Marks & Clerk fails in bid to throw out group 'opt out' claim relating to alleged secret commissions

IP firm alleged to have received secret payments from services provider CPA Global for referring clients

IP firm Marks & Clerk has failed in its to bid to dismiss a claim that alleges it received secret commissions for referring clients to IP services provider CPA Global (now Clarivate).

The firm had also argued that the plaintiff - Commission Recovery Limited (CRL) - could not act on behalf of others, but on 23 February at the England and Wales High Court Mr Justice Robin Knowles said the case should go ahead and found that CRL had successfully met the hurdle for representative claimants set out in the Supreme Court judgment in Lloyd v. Google in November 2021.

CRL was formed by IP solicitor Peter Rouse to act on behalf of a number of clients of Marks & Clerk. In the case Commission Recovery Limited v. Marks & Clerk LLP and Long Acre Renewals, Marks & Clerk was represented by John Machell KC and Russell Hopkins (instructed by Clifford Chance); the claimants were represented by Nico Leslie (instructed by Signature Litigation).

Knowles ruled, after consideration of the parties’ submissions and underlying law, that he would “allow the claimant to represent the class, and to do so on the ‘opt out’ basis proposed”. The case will go ahead allowing any clients to opt out of the case if they wish.

The judge noted that it is common for the holders of registered IP rights to have to pay renewal fees in the jurisdictions in which the rights are registered. The defendant Marks & Clerk does not provide any renewal services but it is alleged that it passed information about clients to CPA Global, which paid commission fees for any renewals to a firm called Long Acre Renewals; a partnership set up by current and former partners of Marks & Clerk.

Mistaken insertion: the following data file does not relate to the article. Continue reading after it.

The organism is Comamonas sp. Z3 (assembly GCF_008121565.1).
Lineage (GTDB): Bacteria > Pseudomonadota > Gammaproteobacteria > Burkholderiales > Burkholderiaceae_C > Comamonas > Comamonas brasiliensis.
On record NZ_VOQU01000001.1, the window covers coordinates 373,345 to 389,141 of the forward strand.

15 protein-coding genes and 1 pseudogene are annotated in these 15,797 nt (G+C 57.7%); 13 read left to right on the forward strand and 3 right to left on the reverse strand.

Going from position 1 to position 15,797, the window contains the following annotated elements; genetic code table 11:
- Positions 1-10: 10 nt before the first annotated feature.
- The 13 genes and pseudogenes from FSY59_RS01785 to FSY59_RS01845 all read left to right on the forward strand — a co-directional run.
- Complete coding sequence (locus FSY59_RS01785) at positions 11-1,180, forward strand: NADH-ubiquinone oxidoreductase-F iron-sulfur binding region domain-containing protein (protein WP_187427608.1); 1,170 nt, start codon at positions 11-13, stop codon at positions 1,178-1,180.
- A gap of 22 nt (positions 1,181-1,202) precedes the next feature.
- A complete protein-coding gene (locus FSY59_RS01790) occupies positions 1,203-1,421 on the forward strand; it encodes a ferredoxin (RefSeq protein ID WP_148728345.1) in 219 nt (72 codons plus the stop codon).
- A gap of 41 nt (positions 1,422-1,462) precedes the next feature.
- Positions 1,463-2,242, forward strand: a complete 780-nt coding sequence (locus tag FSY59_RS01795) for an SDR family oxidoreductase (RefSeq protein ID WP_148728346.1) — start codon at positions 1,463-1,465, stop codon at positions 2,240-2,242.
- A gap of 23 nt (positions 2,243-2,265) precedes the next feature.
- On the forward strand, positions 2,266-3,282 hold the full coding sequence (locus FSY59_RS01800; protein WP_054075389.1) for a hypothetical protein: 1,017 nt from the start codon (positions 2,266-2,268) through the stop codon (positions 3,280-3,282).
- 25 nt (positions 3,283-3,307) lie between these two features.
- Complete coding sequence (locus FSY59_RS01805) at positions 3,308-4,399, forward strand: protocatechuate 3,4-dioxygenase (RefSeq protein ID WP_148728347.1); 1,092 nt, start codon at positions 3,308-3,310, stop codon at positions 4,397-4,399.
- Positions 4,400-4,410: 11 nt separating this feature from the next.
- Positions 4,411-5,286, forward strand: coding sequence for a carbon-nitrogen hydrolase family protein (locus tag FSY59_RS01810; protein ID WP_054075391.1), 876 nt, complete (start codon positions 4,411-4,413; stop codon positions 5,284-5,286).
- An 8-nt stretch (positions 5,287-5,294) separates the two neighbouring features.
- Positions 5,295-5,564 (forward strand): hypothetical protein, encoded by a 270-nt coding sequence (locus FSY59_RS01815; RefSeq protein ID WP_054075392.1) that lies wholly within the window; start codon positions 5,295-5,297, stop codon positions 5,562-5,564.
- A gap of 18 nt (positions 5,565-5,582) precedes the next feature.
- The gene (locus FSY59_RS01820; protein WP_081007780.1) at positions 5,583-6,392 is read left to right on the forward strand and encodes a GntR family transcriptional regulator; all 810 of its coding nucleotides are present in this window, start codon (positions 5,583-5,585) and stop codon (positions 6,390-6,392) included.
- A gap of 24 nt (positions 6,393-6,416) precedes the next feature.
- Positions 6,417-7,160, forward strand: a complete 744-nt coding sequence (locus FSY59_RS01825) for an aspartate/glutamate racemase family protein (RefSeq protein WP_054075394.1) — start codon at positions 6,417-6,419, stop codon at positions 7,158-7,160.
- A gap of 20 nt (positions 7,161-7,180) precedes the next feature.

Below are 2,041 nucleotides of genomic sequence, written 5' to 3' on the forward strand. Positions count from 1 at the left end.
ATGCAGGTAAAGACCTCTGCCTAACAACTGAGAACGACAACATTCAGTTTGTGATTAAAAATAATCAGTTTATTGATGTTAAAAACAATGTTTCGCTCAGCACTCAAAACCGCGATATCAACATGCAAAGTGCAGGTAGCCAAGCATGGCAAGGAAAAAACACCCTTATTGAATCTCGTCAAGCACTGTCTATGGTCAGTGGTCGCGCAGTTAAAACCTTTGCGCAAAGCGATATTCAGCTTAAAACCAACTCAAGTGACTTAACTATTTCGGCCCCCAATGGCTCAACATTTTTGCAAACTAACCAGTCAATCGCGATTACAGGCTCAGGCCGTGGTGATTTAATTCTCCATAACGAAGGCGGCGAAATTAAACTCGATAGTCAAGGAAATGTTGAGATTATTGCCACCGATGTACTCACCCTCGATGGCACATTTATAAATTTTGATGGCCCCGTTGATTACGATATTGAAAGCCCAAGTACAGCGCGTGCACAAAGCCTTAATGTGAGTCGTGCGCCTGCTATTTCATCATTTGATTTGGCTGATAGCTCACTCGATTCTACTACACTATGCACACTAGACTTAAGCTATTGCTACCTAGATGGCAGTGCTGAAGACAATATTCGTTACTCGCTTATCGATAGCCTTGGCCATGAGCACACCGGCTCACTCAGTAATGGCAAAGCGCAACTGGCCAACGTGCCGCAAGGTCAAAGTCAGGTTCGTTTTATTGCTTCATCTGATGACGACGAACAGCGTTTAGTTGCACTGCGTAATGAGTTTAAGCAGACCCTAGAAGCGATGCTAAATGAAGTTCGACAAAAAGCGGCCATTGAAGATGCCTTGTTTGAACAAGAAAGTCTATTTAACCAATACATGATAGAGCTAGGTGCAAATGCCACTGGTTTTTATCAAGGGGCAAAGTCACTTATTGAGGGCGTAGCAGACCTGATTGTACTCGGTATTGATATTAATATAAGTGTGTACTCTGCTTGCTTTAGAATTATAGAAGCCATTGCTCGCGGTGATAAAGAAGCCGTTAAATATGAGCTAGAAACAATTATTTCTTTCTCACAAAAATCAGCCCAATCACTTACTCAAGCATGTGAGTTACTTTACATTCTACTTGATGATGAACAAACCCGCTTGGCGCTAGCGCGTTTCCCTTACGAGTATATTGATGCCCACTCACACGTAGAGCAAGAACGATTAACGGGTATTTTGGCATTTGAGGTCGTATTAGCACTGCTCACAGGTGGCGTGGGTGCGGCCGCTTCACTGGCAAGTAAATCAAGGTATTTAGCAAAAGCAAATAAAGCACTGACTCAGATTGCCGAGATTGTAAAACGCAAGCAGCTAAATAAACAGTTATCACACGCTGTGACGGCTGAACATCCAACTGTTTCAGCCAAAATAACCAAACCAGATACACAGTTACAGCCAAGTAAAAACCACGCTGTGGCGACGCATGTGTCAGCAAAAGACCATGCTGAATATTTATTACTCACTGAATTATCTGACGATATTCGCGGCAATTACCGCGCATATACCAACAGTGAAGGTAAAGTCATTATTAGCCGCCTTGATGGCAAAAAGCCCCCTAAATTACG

It is alleged that Marks & Clerk hid these commissions from its clients, breaching its fiduciary duty to its clients to act in their best interests. The judge noted: ‘The defendants suggest that in some cases information may have been provided informally, but there is at present little evidence and one example to support this position."

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In bringing the claim, CRL pleaded the case based on that of another now dissolved company and former Marks & Clerk client Bambach Europe, arguing that its case was representative of other companies that had been impacted by Marks & Clerk’s alleged actions under CPR 19.6. 

CPR 19.6 allows a representative action to be brought by, or against, one or more persons as representatives of any others who have the same interest in the claim, without the need to identify the represented parties.

Marks & Clerk and Long Acre Renewals sought to argue that the potential claimants did not have the “same interest” under the test established in Lloyd v. Google and that the meaning of “client” is unclear in the context of the case. 

In analysing the defendant’s arguments around “same interest”, Mr Justice Knowles stated: "What matters is whether the ‘same interest’ requirement is met, and in particular whether the points involve class members affected by an issue prejudicing the position of others. None do.”  Knowles concluded: “There is no absence of same interest.”

Knowles said in his judgment clients could opt out of the claim if they wish. He said he would consider "at the defendants' request, authorising a suitable form of communication from the court (sent by the defendants' solicitors as the court's officers) to all material clients advising them expressly that they may ‘opt out’'.

Marks & Clerk also argued that the assignment from Bambach Europe to the claimant was an unlawful champertous assignment of a bare right to litigate. The judge, however believed: ‘In these circumstances I am not prepared to strike out the claim as one based on an unlawful champertous assignment of a bare right to litigate.’

Responding to the judgment, a Marks & Clerks spokesperson said: "The allegations in the claims mischaracterise the work Marks & Clerk undertakes and its relationship with CPA, and we strongly deny any wrongdoing. Marks & Clerk will be seeking leave to appeal to the Court of Appeal and intends to pursue its appeal vigorously.”

A spokesperson for Clarivate said: “Clarivate, who acquired CPA Global in 2020, categorically and emphatically denies any wrongdoing in our business. Neither Clarivate nor CPA Global are named as defendants in the legal action.”

In a finding of interest to litigation funders, Knowles ruled that claims under CPR 19.6 could see mechanisms put in place “to allow reasonable costs of the recovery achieved to be paid before disbursement to the members of the class”.

It is estimated that the commissions involved may total some tens of millions of pounds.

Signature Litigation's Daniel Spendlove, lead partner for CRL, said: “This judgment is significant for the legal industry, providing greater clarity on the limits of England and Wales’ representative action regime.”

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